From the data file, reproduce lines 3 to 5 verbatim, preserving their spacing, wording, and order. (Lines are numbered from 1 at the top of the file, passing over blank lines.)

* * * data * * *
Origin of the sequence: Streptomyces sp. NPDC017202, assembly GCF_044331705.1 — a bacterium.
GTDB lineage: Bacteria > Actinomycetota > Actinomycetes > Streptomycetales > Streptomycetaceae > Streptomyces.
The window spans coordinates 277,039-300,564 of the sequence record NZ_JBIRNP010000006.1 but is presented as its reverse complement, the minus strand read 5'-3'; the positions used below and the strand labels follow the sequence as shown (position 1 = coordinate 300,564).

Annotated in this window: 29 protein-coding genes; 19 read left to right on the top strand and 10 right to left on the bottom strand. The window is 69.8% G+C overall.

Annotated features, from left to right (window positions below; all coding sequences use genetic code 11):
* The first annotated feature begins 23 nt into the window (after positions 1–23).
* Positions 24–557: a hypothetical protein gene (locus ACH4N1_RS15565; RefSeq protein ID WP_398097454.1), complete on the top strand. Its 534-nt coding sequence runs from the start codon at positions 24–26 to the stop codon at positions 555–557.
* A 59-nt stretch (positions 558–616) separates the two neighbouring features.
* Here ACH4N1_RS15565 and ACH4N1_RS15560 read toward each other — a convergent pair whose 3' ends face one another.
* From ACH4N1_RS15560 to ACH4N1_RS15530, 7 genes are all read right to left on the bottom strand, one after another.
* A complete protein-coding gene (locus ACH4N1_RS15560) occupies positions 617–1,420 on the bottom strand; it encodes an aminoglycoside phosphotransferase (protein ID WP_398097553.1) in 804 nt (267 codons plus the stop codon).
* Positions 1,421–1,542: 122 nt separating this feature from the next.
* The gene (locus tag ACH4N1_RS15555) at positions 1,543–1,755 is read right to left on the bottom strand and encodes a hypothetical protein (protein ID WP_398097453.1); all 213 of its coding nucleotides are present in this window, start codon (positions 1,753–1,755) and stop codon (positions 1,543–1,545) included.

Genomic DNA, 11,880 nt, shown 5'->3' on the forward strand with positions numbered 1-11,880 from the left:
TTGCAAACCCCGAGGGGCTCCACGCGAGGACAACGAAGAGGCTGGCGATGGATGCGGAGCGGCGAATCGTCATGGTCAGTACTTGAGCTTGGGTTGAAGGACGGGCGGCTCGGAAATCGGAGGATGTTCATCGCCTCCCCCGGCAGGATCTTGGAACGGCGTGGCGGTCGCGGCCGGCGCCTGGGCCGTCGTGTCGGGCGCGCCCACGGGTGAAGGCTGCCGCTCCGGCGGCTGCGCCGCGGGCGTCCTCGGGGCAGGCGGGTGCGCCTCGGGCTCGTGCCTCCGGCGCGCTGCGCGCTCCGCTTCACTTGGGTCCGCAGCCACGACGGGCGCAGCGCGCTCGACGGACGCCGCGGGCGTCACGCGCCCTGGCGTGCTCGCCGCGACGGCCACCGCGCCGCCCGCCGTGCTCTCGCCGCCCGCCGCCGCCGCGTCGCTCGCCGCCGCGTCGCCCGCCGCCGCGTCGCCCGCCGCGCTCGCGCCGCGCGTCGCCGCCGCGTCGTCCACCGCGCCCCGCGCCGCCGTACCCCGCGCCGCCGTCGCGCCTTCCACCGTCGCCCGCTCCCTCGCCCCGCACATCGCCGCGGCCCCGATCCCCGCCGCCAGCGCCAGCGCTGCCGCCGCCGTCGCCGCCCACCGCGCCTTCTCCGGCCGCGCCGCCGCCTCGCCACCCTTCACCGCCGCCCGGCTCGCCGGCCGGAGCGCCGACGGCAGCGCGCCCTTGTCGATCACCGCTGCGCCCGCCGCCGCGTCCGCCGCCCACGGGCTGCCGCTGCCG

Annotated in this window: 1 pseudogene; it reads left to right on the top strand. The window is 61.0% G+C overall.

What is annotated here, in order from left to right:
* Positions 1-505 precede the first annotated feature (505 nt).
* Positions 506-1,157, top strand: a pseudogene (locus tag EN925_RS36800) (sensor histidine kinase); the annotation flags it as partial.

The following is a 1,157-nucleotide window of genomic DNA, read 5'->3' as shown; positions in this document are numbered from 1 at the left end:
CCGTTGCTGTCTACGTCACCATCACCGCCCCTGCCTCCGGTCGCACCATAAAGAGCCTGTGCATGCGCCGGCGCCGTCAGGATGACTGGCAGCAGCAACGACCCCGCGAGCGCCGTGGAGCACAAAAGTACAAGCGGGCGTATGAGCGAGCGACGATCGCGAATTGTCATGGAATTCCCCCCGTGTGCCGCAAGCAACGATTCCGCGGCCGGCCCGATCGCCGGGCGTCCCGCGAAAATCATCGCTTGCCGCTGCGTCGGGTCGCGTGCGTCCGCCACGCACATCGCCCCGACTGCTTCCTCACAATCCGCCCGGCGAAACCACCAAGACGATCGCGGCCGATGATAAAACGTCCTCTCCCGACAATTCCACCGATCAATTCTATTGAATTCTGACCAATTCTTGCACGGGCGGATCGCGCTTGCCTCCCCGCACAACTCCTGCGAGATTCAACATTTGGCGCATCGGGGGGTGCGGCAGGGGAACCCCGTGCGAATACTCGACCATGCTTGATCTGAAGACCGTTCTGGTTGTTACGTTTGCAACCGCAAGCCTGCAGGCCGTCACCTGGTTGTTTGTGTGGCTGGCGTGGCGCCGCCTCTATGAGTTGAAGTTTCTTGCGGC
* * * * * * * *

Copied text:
The window spans coordinates 277,039-300,564 of the sequence record NZ_JBIRNP010000006.1 but is presented as its reverse complement, the minus strand read 5'-3'; the positions used below and the strand labels follow the sequence as shown (position 1 = coordinate 300,564).

Annotated in this window: 29 protein-coding genes; 19 read left to right on the top strand and 10 right to left on the bottom strand. The window is 69.8% G+C overall.

Annotated features, from left to right (window positions below; all coding sequences use genetic code 11):